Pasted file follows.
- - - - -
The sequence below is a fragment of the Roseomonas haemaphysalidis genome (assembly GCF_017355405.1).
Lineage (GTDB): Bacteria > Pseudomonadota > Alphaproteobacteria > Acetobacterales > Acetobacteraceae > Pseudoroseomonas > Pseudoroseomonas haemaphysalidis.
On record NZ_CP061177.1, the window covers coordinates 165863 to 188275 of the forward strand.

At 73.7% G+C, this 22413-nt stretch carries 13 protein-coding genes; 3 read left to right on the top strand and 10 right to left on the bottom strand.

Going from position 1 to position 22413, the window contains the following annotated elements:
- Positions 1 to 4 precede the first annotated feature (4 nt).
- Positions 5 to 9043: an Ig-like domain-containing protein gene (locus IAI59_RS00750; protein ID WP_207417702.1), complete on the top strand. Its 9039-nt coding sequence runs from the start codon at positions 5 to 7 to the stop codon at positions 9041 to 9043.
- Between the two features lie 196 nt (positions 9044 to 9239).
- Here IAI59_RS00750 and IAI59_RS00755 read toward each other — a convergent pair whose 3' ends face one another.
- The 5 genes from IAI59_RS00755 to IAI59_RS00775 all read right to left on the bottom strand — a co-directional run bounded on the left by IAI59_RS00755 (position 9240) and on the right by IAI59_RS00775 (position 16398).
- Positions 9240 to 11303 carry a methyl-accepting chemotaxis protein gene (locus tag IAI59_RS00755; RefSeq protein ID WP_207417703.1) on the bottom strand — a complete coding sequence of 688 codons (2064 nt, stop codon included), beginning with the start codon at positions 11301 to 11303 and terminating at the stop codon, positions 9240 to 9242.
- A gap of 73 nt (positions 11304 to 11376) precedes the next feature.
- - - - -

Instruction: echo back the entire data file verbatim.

The sequence below is a fragment of the Roseomonas haemaphysalidis genome (assembly GCF_017355405.1).
Lineage (GTDB): Bacteria > Pseudomonadota > Alphaproteobacteria > Acetobacterales > Acetobacteraceae > Pseudoroseomonas > Pseudoroseomonas haemaphysalidis.
On record NZ_CP061177.1, the window covers coordinates 165863 to 188275 of the forward strand.

At 73.7% G+C, this 22413-nt stretch carries 13 protein-coding genes; 3 read left to right on the top strand and 10 right to left on the bottom strand.

Going from position 1 to position 22413, the window contains the following annotated elements:
- Positions 1 to 4 precede the first annotated feature (4 nt).
- Positions 5 to 9043: an Ig-like domain-containing protein gene (locus IAI59_RS00750; protein ID WP_207417702.1), complete on the top strand. Its 9039-nt coding sequence runs from the start codon at positions 5 to 7 to the stop codon at positions 9041 to 9043.
- Between the two features lie 196 nt (positions 9044 to 9239).
- Here IAI59_RS00750 and IAI59_RS00755 read toward each other — a convergent pair whose 3' ends face one another.
- The 5 genes from IAI59_RS00755 to IAI59_RS00775 all read right to left on the bottom strand — a co-directional run bounded on the left by IAI59_RS00755 (position 9240) and on the right by IAI59_RS00775 (position 16398).
- Positions 9240 to 11303 carry a methyl-accepting chemotaxis protein gene (locus tag IAI59_RS00755; RefSeq protein ID WP_207417703.1) on the bottom strand — a complete coding sequence of 688 codons (2064 nt, stop codon included), beginning with the start codon at positions 11301 to 11303 and terminating at the stop codon, positions 9240 to 9242.
- A gap of 73 nt (positions 11304 to 11376) precedes the next feature.